Freewriting is a pre-writing technique in which you write freely without a care for spelling,grammar or topic. Freewriting as a term was coined by Peter Elbow. Freewriting allows the writer to forget the rules and write without regard to how the writing looks on the page.  Freewriting is used to conquer blocks and to release negative energies. Does that sound to “New Age”? Do you expect me to follow it up with talk about cosmic vibrations. I won’t. I won’t go all Natalie Goldberg on you but think of writing as a meditation. Consider how releasing it will be to your writer’s blocks of apathy or fear of critique to allow yourself to just write. Write whatever comes to mind.

Joel Friedlander has an excellent post on freewriting called “Unleashing Your Creativity”.  That is another link that I give you full permission to follow now or later.  He talks about the idea of prompts. Let’s explore that.

Using a prompt.

A prompt is a suggestion to get your mind started. It is like priming  an engine with oil. It helps a cold engine get started. A prompt could be anything. Example prompts:

Write about:

  • the room you are in.
  • shoes..
  • a bird’s nest.
  • why they say cat’s have nine lives
  • that smell coming from the other room

Need more? 

Whether you use a prompt is totally up to you and you don’t have to. Remember freewriting is supposed to be freeing and if the prompts jam you up then dump them. You don’t need them.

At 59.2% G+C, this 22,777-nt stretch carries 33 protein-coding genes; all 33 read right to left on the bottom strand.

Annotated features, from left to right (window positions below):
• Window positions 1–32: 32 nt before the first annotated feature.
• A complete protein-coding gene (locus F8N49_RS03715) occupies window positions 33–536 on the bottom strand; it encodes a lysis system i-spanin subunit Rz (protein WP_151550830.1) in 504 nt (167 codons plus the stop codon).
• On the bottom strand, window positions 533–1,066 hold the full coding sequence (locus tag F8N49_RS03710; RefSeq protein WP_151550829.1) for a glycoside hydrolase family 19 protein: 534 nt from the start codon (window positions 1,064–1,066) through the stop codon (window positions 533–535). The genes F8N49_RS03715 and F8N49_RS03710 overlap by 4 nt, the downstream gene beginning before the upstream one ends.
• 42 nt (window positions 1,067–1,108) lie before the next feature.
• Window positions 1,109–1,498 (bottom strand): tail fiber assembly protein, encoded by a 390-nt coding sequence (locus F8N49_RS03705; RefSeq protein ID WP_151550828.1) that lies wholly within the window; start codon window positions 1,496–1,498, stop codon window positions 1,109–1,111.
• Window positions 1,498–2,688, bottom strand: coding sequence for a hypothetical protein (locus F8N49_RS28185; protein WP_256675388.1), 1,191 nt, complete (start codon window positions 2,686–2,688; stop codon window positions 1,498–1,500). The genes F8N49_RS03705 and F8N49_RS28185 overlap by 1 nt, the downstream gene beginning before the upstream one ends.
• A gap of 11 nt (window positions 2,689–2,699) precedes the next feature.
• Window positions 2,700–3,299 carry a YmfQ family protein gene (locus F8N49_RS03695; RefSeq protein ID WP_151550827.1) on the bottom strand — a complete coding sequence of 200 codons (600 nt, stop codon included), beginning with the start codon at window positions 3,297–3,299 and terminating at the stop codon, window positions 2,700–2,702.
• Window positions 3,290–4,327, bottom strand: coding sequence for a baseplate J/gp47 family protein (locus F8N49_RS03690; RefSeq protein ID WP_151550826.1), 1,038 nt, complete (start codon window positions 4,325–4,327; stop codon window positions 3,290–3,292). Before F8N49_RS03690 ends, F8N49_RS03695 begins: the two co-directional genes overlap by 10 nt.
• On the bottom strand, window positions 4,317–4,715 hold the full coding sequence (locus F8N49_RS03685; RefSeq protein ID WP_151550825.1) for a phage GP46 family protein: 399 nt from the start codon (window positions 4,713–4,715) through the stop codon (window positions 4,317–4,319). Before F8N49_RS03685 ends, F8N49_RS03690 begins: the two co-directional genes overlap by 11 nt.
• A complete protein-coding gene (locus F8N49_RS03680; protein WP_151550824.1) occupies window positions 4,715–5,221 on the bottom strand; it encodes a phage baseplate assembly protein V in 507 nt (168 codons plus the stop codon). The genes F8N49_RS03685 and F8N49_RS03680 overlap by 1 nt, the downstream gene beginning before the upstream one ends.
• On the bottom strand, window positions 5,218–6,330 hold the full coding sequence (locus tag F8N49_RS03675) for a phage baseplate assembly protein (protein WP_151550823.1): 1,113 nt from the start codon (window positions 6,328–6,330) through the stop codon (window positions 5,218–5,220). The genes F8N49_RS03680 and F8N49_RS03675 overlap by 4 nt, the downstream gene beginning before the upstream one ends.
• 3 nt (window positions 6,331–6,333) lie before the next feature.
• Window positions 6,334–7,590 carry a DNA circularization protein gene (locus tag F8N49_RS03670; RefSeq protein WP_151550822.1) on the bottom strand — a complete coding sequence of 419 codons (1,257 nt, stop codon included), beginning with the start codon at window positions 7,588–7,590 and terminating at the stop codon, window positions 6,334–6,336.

Three handwritten pages is about 750 word. 750 Words is also the name of a great site for freewriting that I use daily. I encourage any writer of any level to try it if they are not currently freewriting in another way. I know that I am more comfortable freewriting at my keyboard than I am at writing three long scribbled pages in a notebook (although I do that when I am not near my computer).

Bloggers know we are all one click from being abandoned. However, I encourage you to follow the links I suggested especially on “Morning Pages”, “Unleashing Your Creativity”, and 750 Words.

So What is “Freewriting Friday”?

If you are not making freewriting part of your daily routine whether in the morning or any time that you get blocked up, then at least commit to yourself (and me) that you will join me here every Friday for “Freewriting Friday”. I will suggest a prompt and you will take it and blog it on your own blog. You do blog? Everybody blogs.

I will also share my freewriting from the week before. It will not be edited. It will likely contain many mistakes. It will be an example of what freewriting is like for anyone who is interested in taking this tool into their toolbox.

This week’s prompt for next week is write about:

“Writer’s Block as if it was something material and part of the physical world.”

If you are willing to take the freewriting challenge then follow this prompt and link in the comments. If you are going to take freewriting and make it part of your morning routine then just comment “I’m in!”

I dare you to take this challenge and make it a part of your daily (or weekly) routines as a writer.

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9 Responses to “Freewriting Friday”

  1. jiltaroo August 26, 2012 at 8:43 AM #

    Freewriting Friday sounds like a great idea…so I’m in.

  2. seanomurphy August 26, 2012 at 1:51 PM #

    Please write your piece and link it here for me to read. I want to see what others do with their freewriting.

  3. Lin January 15, 2013 at 8:49 AM #

    Thanks for your marvelous posting! I genuinely enjoyed reading it, you may be
    a great author.I will make sure to bookmark your blog and will eventually come back very soon.

    I want to encourage you to definitely continue your great posts, have a nice afternoon!